August Freyer (15 December 1801 - 28 May 1883) was a Polish musician and composer, specializing in both performance and composition on the organ.
August was born in Saxony in 1801. He moved to Warsaw and began his musical career there as a double bass player. He became organist at the Warsaw Evangelical Church, had the organ rebuilt, and turned his church into a prominent musical location while becoming the prominent organist and organ teacher in Warsaw. He made a tour of northern Germany as an organist, from which he received wide acclaim.
August was a musical pupil of Józef Elsner. He became a close associate of Adolf Friedrich Hesse. He promoted Hesse's music to Mikhail Glinka, successful in his performance to the point of reducing his listener to tears. At an early age Stanisław Moniuszko became his pupil, his parents relocated to Warsaw in order to have Stanisław study with Freyer. He died in 1883.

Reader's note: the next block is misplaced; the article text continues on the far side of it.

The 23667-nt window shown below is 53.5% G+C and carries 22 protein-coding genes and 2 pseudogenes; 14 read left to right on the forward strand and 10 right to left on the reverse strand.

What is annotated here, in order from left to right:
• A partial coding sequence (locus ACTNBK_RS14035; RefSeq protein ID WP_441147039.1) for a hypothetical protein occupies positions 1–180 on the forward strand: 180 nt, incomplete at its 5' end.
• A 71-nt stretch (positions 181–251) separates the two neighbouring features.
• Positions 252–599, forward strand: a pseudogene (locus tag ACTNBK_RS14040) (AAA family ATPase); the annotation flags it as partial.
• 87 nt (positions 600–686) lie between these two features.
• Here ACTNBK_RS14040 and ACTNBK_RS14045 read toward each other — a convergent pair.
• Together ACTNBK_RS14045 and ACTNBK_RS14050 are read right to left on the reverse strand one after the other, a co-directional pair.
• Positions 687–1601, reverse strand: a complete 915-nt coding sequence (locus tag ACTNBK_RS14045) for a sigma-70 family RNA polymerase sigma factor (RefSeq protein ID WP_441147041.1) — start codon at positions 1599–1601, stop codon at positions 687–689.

Freyer was largely responsible for the revival of organ music in Poland. He was a master at music balance, both homophonic and polyphonic. His playing was appreciated by Felix Mendelssohn and Louis Spohr. In addition to the aforementioned German concerts, he toured Paris to enthusiastic reception. His most famous composition was a set of Concert Variations of which the final-movement fugue is the most recognized.
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